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An Introduction to Documentary

jeremy | Monday April 26, 2010

Categories: Other Topics, Documentaries, Factual, Modes, Audience / Stereotypes, Nanook, Truth, British, Soviet Union, Nazi Propaganda, Cinema Verite, Documentarists, Contemporary, Mockumentary, Bibliography, Activities, Documentaries Links

Documentary means different things to different people. A documentary aims to be concerned with truthful reporting. Documentaries have a reputation for being serious, reliable and objective in their reporting, with a commitment to truthfulness. There are documentary programmes with elements of comedy, or drama, and the modern documentary uses elements from entertainment programming to attract an audience and be entertaining.

The British filmmaker John Grierson is credited with first using the word documentary to describe film making that involved real people, and not actors, and situations taken from real life. He described his approach to the films as ‘the creative treatment of actuality’ using ‘fragments of reality’.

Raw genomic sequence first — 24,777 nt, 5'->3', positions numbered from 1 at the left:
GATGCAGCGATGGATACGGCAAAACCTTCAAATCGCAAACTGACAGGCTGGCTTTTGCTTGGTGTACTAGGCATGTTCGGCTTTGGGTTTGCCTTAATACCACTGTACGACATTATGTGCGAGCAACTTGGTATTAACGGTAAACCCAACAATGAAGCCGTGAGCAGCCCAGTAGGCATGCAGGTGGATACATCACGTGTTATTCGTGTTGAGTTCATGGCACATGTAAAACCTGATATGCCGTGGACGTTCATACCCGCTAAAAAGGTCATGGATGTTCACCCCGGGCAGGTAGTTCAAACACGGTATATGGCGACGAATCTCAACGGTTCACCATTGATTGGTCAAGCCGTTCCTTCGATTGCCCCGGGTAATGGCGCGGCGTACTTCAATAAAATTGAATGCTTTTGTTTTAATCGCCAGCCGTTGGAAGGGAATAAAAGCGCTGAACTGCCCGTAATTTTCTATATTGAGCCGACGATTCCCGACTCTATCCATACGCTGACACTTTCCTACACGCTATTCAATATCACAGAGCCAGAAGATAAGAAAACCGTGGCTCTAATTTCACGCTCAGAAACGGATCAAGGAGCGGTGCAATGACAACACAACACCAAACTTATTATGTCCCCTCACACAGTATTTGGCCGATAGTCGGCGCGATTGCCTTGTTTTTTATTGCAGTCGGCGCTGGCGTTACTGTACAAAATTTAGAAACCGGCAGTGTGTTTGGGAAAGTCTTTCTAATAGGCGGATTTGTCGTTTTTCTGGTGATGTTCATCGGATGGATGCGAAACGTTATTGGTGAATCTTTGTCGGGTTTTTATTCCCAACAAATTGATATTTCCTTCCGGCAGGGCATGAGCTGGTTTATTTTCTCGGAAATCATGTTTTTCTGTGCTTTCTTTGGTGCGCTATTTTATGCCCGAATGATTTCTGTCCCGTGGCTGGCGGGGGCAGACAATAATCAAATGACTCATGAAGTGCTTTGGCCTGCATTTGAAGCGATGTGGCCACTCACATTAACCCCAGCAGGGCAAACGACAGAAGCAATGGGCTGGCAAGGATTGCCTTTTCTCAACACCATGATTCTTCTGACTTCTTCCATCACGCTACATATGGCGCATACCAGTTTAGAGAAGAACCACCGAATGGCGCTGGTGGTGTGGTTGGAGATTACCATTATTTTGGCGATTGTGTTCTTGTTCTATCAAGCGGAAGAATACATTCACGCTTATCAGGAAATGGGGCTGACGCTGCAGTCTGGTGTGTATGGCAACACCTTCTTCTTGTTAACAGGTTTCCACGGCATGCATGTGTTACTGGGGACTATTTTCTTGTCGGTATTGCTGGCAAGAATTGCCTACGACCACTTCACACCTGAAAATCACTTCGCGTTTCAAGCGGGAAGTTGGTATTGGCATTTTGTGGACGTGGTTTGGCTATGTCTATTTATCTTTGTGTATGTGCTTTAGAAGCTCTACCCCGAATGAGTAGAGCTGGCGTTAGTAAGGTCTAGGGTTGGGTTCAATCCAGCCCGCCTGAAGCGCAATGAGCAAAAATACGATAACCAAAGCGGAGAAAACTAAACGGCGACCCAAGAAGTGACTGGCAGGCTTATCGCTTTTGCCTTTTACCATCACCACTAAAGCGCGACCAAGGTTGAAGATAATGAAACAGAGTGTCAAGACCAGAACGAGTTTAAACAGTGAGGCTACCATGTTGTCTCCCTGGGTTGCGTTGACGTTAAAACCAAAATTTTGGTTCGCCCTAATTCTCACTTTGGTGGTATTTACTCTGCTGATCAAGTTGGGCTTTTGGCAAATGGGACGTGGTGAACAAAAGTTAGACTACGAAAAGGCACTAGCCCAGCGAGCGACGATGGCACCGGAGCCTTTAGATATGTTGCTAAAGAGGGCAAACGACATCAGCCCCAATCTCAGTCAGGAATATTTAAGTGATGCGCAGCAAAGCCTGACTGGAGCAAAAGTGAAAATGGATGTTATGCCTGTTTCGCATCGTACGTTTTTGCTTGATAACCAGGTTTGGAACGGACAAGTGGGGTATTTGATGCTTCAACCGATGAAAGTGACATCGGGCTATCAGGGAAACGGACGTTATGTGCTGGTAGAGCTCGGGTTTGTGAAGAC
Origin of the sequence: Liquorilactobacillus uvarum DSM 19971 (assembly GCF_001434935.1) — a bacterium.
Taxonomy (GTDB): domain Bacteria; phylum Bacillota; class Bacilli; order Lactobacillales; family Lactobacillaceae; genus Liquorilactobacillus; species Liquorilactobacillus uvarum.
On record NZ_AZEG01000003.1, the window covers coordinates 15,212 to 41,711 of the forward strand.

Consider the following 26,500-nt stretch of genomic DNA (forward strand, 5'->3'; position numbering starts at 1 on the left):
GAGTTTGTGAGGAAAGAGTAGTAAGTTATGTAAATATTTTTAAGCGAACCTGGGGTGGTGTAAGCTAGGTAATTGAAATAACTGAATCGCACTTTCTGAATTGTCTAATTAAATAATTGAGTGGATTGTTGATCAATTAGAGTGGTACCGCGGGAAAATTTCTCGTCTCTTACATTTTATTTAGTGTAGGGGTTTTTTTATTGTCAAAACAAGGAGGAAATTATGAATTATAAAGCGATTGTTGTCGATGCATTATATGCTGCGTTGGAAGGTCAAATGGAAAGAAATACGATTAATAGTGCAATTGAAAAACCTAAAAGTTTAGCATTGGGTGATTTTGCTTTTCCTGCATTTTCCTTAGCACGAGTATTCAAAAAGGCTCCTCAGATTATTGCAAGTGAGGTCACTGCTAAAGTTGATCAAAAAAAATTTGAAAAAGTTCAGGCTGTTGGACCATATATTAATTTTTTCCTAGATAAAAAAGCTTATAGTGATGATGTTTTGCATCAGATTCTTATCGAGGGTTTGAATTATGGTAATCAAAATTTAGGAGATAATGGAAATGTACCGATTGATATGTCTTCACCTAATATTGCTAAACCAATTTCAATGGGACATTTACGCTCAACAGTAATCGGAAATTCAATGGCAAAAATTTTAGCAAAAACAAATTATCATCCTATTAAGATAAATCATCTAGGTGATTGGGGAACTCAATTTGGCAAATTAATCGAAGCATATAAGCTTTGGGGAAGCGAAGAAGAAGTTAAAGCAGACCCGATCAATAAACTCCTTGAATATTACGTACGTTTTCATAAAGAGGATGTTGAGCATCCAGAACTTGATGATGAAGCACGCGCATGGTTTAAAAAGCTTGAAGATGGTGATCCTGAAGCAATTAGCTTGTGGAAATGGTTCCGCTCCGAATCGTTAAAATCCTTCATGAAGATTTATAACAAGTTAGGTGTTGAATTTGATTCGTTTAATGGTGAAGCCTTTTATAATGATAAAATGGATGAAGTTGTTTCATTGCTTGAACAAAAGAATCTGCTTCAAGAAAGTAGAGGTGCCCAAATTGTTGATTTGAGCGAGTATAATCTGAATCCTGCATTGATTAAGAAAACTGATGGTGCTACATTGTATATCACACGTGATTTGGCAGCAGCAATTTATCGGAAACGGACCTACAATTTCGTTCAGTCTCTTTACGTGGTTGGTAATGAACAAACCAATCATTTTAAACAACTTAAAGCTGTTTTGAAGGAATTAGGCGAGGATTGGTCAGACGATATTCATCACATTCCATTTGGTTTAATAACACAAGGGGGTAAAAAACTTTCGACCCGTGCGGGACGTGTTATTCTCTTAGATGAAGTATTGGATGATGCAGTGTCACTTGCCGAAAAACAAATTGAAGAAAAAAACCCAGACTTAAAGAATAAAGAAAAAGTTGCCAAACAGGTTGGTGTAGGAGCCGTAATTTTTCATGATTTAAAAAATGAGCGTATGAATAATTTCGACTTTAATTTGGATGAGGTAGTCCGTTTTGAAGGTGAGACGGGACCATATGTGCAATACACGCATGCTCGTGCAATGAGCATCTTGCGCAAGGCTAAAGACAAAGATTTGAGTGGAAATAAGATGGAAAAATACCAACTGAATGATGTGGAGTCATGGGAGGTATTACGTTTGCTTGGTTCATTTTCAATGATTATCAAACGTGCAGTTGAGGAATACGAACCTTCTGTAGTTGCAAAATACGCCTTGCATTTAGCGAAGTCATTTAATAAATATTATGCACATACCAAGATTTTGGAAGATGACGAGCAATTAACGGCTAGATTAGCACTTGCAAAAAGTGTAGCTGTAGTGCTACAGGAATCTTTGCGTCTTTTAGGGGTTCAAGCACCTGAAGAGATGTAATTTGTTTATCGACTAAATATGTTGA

Grierson understood that he could not film ‘reality’, because the director or programme maker always had some input into the interpretation of any scene.

In the celebrated documentary film Night Mail (GPO films)  about the mail trains that took the post overnight from London to Edinburgh, Grierson recreated scenes in the studio that he was not able to film on the train.

He used some of the actual postmen speaking the natural dialogue they had used on the train while sorting the mail.

While technically a re-enactment the authenticity – or truthfulness - of what is seen by the audience is not in doubt. In a documentary film the act of representing the ‘reality’ of a subject includes reporting, observing, investigating, interpreting and reflecting on that subject.

In a documentary programme we the audience interpret the reality of what we see on the screen, according to our own preoccupations and prejudices. We construct our notion of reality. The freedom fighter on your screen is the same terrorist on someone else’s television.  The viewer’s interpretation of the programme is an integral part of the viewing experience.

Broadcasters believe that modern viewers will accept a programme labelled...

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